Once users clicked on the alert, an accompanying text made clear that it was ‘a test to determine transmission times involved in the dissemination of tsunami information’
Chicago: A tsunami warning test was accidentally sent as a real alert to the phones of residents along the US East and Gulf Coasts and the Caribbean on Tuesday — just weeks after a false missile alert triggered panic in Hawaii.
The National Weather Service issued what it characterised as a “routine test message” at approximately 8.30am (1330 GMT), but the message was erroneously transmitted by at least one weather app to smartphone users as a push notification alerting them of a tsunami.
Social media posts indicated the false alert was received from the northeastern state of Maine to Texas in the south, via New York City.
Once users clicked on the alert, an accompanying text made clear that it was “a test to determine transmission times involved in the dissemination of tsunami information”.
While there were no reports of panic, the National Weather Service issued multiple clarifications to assure the public that there was no danger.
“The test message was not disseminated to the public via any communication channels operated by the National Weather Service,” the governmental scientific organisation said in a statement.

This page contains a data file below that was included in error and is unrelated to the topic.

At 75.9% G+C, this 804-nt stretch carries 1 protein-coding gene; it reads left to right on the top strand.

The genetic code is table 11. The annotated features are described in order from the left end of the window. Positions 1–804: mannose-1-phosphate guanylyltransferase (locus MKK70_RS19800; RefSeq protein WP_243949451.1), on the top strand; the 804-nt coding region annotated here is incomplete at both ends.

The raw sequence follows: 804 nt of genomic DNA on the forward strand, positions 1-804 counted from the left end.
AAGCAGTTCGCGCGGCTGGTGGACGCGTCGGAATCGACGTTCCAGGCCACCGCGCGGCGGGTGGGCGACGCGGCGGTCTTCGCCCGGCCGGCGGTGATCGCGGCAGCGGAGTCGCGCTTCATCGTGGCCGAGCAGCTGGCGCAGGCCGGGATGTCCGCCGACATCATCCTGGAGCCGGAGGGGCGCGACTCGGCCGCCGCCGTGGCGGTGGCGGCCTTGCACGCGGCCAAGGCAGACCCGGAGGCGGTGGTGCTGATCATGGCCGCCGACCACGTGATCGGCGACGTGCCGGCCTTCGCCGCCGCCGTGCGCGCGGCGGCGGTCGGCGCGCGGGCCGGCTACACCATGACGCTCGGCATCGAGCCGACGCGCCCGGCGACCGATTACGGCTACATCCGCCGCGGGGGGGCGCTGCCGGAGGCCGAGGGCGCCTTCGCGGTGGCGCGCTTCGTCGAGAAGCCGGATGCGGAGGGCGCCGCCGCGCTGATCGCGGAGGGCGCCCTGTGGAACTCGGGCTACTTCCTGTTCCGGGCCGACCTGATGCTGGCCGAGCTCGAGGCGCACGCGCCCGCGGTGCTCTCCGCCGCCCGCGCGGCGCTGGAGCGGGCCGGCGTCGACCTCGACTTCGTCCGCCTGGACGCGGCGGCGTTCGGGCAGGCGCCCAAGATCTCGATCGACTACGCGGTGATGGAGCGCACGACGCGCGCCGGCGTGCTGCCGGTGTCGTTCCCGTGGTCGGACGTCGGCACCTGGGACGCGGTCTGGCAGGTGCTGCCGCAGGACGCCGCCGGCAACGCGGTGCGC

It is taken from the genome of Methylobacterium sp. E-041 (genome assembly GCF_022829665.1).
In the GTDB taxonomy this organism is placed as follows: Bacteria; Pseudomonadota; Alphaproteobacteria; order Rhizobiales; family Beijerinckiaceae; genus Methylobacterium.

“We’re currently looking into why the test message was distributed by at least one private sector company, and will provide more information as soon as we have it.”
The AccuWeather app also tweeted out a clarification, telling its users: “The National Weather Service Tsunami Warning this morning was a TEST. No Tsunami warning is in effect for the East Coast of the US”
The error came less than a month after a false incoming ballistic missile alarm was sent out to the mobile phones of Hawaii residents.
The January 13 incident led to the resignation of the Pacific archipelago’s emergency management agency chief and the firing of the worker who sent out the alert.
A Federal Communications Commission report and state investigators blamed the mistake on a combination of human error, insufficient management controls and poor computer software.